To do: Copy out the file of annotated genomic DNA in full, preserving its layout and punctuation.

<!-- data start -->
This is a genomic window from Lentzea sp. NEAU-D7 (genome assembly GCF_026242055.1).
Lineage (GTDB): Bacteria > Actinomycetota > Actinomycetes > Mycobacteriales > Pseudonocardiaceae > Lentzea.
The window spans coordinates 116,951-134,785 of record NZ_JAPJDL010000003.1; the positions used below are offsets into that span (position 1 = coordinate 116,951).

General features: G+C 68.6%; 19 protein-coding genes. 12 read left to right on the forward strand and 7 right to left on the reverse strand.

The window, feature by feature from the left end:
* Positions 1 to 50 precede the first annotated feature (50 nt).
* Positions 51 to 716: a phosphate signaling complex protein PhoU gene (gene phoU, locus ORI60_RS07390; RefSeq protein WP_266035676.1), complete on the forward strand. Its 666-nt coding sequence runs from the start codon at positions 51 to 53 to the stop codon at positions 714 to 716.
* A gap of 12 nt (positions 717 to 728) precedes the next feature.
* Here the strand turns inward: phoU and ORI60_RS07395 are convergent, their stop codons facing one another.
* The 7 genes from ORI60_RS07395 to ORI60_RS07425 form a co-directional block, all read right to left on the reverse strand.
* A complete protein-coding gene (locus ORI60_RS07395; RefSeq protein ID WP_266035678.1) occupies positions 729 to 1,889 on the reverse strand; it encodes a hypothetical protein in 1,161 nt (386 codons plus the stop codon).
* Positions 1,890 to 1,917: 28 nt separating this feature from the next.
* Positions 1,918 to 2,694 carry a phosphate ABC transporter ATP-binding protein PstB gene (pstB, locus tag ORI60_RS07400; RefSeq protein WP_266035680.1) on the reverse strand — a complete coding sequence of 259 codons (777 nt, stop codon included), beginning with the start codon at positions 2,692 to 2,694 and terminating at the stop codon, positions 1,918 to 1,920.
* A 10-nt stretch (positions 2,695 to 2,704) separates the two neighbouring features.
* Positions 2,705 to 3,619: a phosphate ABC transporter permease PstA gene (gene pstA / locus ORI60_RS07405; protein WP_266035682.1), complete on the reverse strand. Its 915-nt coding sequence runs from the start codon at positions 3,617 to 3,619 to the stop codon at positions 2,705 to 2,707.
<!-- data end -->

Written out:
This is a genomic window from Lentzea sp. NEAU-D7 (genome assembly GCF_026242055.1).
Lineage (GTDB): Bacteria > Actinomycetota > Actinomycetes > Mycobacteriales > Pseudonocardiaceae > Lentzea.
The window spans coordinates 116,951-134,785 of record NZ_JAPJDL010000003.1; the positions used below are offsets into that span (position 1 = coordinate 116,951).

General features: G+C 68.6%; 19 protein-coding genes. 12 read left to right on the forward strand and 7 right to left on the reverse strand.

The window, feature by feature from the left end:
* Positions 1 to 50 precede the first annotated feature (50 nt).
* Positions 51 to 716: a phosphate signaling complex protein PhoU gene (gene phoU, locus ORI60_RS07390; RefSeq protein WP_266035676.1), complete on the forward strand. Its 666-nt coding sequence runs from the start codon at positions 51 to 53 to the stop codon at positions 714 to 716.
* A gap of 12 nt (positions 717 to 728) precedes the next feature.
* Here the strand turns inward: phoU and ORI60_RS07395 are convergent, their stop codons facing one another.
* The 7 genes from ORI60_RS07395 to ORI60_RS07425 form a co-directional block, all read right to left on the reverse strand.
* A complete protein-coding gene (locus ORI60_RS07395; RefSeq protein ID WP_266035678.1) occupies positions 729 to 1,889 on the reverse strand; it encodes a hypothetical protein in 1,161 nt (386 codons plus the stop codon).
* Positions 1,890 to 1,917: 28 nt separating this feature from the next.
* Positions 1,918 to 2,694 carry a phosphate ABC transporter ATP-binding protein PstB gene (pstB, locus tag ORI60_RS07400; RefSeq protein WP_266035680.1) on the reverse strand — a complete coding sequence of 259 codons (777 nt, stop codon included), beginning with the start codon at positions 2,692 to 2,694 and terminating at the stop codon, positions 1,918 to 1,920.
* A 10-nt stretch (positions 2,695 to 2,704) separates the two neighbouring features.
* Positions 2,705 to 3,619: a phosphate ABC transporter permease PstA gene (gene pstA / locus ORI60_RS07405; protein WP_266035682.1), complete on the reverse strand. Its 915-nt coding sequence runs from the start codon at positions 3,617 to 3,619 to the stop codon at positions 2,705 to 2,707.